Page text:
20 Murdoch U. L. Rev. 1 (2013)

handle is hein.journals/elajrnl20 and id is 1 raw text is: Craig Burgess

Criminal Defamation in Australia: Time to Go or Stay?

Criminal Defamation in Australia: Time to Go or Stay?
Craig Burgess*
Several jurisdictions have abolished the common law criminal defamation. The rationale for
its abolition is that criminal defamation is not only antiquated but a dangerous restraint on free
speech. While many would agree with the repealing of laws relating to sedition and obscenity,
not all would be convinced the time is right for the complete abolition of criminal defamation.
The disturbing rise in 'hate' speech on social networks and the seeming inability to regulate
the trend means criminal defamation may still have a valuable role to play. Although remedies
that include ordering web site owners to take down offending material, right of reply and
apology all have their place for cases of civil defamation, they do not adequately address the
extremely serious defamation, published with malicious intent. One advantage of the crime of
criminal defamation is that it is already on the statute books and therefore there is no need to
draft new laws to deal with defamation that satisfies the criteria of criminal.
Introduction
More than two years ago the United Kingdom Parliament voted to abolish common
1       2
law criminal libel offences. These included seditious libel, defamatory libel and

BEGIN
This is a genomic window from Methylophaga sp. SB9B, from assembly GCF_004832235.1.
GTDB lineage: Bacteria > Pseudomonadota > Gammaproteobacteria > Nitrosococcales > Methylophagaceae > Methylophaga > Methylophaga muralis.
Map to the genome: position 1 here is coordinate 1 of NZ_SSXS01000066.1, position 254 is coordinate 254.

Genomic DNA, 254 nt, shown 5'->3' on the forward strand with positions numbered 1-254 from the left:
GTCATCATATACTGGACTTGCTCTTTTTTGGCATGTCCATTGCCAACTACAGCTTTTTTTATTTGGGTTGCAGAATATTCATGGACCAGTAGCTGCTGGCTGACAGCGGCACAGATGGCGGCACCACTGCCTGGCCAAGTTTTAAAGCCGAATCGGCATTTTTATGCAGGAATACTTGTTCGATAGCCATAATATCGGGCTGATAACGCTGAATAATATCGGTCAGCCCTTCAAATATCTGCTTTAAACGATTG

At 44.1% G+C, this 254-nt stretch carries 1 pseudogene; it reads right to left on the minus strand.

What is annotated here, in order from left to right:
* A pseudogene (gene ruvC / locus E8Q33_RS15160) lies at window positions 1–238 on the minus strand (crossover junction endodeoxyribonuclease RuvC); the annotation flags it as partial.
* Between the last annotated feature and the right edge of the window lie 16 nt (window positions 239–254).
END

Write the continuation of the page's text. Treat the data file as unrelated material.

obscene libel.3 The demise of the offences was hailed by the media and civil rights
groups as a welcome step.4 The old laws were described as a blight on free speech in
the UK.5 It was said that one of the pleasing aspects of the repeal it was that it cleared
a path for UK campaigners to argue for the abolition of criminal libel overseas and so
enhance the shared human right to freedom of expression.6 The Italian Parliament is
also facing calls to decriminalise the country's libel laws after a journalist and a
former newspaper director were given gaol sentences.7 Critics noted that Italy, along
with Belarus, is one of the last two remaining countries in Europe where journalists
still receive prison sentences for defamation.8
*BA(USQ) LLM(QUT) Lecturer, University of Southern Queensland School of Law,
burgessc@usq.edu.au.
This article uses the term 'criminal defamation', though some statutes and scholars use the term
'criminal libel'. The two terms are considered synonymous for purposes of this article.
2 Coroners and Justice Act 2009 s 73.
3 Ibid.
The following offences under the common law of England and Wales and the common law of Northern
Ireland are abolished -
(a) the offences of sedition and seditious libel;
(b) the offence of defamatory libel; and
(c) the offence of obscene libel.
Criminal defamation was also abolished in New Zealand with the enactment of the Defamation Act
1992. Crimes Act 1961, ss 211-16; repealed by s 56(2) Defamation Act 1992.
4 Jonathan Heawood, 'Let's Cheer the Demise of Criminal Libel', The Guardian (online), 27 October
2009 <httpJ/www. uardiancou1&commentisfree/ibertyentralI2OO9/oct/27/criinaldibe-fr>; Natasha
Schmidt and Jacob Harbitz Niels, 'UK Government Abolishes Seditious Libel and Criminal
Defamation', Index on Censorship, 13 July 2009
<http://humanrightshouse.org/noop/page.php?p=Articles/1 1311 .html&print= 1>.
5Ibid, Heawood 13 July 2009,
<http://humanrightshouse.org/noop/page.php?p=Articles/1 1311 .html&print= 1>.
6 Ibid.
7 Italy Faces Reform Calls as Journalists Jailed for Libel', Press Gazette (online), 9 August 2012
<http://www.pressgazette.co.uk/node/49801>.
' Ibid.

Murdoch University Law Review (2013) 20(1)

1

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